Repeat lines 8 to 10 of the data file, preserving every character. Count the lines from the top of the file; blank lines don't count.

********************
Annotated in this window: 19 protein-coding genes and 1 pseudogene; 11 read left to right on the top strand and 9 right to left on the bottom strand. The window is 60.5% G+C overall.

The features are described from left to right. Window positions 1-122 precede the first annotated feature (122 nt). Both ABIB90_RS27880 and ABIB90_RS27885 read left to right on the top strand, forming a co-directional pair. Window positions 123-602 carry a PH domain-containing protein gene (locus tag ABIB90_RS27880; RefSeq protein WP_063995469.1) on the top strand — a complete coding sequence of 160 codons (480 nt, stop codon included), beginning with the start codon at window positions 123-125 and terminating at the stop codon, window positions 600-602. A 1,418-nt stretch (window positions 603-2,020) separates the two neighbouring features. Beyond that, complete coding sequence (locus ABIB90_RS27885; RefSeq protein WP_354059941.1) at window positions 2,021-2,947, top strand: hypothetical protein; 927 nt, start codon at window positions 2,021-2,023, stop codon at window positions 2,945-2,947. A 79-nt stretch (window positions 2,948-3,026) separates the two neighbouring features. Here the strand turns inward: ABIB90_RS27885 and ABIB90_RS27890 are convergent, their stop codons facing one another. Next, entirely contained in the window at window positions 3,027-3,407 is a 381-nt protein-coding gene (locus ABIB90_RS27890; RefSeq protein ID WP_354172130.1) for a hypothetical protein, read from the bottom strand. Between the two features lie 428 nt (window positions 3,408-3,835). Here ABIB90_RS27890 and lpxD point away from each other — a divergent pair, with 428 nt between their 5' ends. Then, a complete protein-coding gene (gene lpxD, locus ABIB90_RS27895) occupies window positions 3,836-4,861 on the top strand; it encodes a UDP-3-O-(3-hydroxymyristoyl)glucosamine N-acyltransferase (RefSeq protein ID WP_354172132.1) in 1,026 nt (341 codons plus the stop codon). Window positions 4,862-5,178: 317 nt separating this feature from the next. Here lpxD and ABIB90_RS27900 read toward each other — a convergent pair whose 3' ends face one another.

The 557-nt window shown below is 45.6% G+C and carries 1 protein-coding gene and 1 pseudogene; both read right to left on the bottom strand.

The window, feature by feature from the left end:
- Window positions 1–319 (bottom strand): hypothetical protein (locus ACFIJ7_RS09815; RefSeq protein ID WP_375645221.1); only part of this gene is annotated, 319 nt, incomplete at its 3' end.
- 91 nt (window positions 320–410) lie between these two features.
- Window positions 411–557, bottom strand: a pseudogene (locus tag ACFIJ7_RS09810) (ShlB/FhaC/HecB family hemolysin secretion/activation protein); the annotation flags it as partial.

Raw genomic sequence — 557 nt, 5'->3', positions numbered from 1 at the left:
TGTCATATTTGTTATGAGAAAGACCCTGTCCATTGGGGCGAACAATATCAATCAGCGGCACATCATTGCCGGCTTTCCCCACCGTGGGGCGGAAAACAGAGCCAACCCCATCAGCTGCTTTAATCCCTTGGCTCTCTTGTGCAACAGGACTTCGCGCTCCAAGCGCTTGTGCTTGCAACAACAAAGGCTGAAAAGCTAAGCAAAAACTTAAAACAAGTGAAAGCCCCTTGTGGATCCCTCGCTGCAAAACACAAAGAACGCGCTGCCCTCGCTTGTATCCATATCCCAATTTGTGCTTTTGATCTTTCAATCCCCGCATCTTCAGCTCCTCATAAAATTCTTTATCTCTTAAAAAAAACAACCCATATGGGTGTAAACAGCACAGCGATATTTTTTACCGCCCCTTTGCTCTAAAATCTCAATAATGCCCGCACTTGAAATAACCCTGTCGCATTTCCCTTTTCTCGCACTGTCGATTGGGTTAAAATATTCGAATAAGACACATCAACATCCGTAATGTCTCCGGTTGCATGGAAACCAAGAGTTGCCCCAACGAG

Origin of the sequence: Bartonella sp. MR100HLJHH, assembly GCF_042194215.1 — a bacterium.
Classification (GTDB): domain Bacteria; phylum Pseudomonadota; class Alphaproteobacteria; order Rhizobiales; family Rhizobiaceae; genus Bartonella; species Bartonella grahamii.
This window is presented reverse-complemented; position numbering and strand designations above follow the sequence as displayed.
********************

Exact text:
Raw genomic sequence — 557 nt, 5'->3', positions numbered from 1 at the left:
TGTCATATTTGTTATGAGAAAGACCCTGTCCATTGGGGCGAACAATATCAATCAGCGGCACATCATTGCCGGCTTTCCCCACCGTGGGGCGGAAAACAGAGCCAACCCCATCAGCTGCTTTAATCCCTTGGCTCTCTTGTGCAACAGGACTTCGCGCTCCAAGCGCTTGTGCTTGCAACAACAAAGGCTGAAAAGCTAAGCAAAAACTTAAAACAAGTGAAAGCCCCTTGTGGATCCCTCGCTGCAAAACACAAAGAACGCGCTGCCCTCGCTTGTATCCATATCCCAATTTGTGCTTTTGATCTTTCAATCCCCGCATCTTCAGCTCCTCATAAAATTCTTTATCTCTTAAAAAAAACAACCCATATGGGTGTAAACAGCACAGCGATATTTTTTACCGCCCCTTTGCTCTAAAATCTCAATAATGCCCGCACTTGAAATAACCCTGTCGCATTTCCCTTTTCTCGCACTGTCGATTGGGTTAAAATATTCGAATAAGACACATCAACATCCGTAATGTCTCCGGTTGCATGGAAACCAAGAGTTGCCCCAACGAG

Origin of the sequence: Bartonella sp. MR100HLJHH, assembly GCF_042194215.1 — a bacterium.